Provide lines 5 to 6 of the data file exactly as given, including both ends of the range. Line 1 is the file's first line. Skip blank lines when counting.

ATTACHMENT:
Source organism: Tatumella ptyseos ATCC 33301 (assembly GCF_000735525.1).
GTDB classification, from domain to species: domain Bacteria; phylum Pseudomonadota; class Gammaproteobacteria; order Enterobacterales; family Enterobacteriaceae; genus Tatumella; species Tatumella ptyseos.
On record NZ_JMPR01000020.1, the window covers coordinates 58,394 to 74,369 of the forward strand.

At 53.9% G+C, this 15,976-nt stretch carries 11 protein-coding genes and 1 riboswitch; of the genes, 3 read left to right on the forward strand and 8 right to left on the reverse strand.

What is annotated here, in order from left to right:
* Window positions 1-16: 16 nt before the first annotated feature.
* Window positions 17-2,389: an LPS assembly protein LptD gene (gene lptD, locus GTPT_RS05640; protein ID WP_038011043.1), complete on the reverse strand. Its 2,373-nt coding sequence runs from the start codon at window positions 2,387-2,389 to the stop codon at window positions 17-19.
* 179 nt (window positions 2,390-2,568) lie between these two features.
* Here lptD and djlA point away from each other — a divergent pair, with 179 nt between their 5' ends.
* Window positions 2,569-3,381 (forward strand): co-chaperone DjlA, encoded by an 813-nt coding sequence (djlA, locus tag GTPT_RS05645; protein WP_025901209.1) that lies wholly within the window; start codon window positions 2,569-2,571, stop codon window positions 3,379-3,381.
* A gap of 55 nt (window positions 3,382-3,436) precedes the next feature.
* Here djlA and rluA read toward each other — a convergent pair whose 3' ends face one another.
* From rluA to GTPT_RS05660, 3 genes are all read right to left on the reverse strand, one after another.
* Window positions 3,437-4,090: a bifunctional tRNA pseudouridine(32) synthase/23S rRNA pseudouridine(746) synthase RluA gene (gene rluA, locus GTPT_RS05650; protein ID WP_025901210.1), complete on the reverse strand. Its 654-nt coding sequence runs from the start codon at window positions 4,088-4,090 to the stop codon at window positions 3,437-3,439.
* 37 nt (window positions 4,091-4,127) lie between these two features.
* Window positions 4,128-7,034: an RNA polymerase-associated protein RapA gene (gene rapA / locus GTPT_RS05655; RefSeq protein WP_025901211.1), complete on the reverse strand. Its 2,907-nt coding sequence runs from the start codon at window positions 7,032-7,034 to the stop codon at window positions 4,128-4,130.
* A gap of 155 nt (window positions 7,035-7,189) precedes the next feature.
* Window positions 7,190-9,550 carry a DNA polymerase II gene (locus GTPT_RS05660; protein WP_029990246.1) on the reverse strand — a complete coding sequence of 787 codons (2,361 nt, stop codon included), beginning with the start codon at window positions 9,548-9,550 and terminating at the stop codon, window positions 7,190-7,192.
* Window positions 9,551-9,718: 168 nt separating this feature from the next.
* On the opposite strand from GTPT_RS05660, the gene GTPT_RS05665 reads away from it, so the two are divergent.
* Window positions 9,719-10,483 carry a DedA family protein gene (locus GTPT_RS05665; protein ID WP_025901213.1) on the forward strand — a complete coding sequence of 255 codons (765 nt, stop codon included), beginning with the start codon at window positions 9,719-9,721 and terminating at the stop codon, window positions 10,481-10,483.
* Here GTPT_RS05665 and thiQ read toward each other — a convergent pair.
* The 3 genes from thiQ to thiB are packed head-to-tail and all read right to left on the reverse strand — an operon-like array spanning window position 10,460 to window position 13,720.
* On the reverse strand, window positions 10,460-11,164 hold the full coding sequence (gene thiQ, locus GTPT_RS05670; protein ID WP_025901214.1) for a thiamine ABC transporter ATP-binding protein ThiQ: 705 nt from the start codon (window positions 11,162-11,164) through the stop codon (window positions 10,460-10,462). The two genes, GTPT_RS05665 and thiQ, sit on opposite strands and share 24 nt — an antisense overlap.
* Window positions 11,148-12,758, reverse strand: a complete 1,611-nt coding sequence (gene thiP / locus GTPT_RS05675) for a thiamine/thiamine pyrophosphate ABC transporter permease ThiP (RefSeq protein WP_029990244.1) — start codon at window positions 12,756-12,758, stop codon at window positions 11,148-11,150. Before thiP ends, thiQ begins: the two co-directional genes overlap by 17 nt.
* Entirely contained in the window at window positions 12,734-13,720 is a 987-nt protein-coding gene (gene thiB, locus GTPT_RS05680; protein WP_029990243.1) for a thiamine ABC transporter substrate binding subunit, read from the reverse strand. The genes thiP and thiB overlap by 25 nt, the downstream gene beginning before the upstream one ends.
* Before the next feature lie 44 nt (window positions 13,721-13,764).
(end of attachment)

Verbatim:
What is annotated here, in order from left to right:
* Window positions 1-16: 16 nt before the first annotated feature.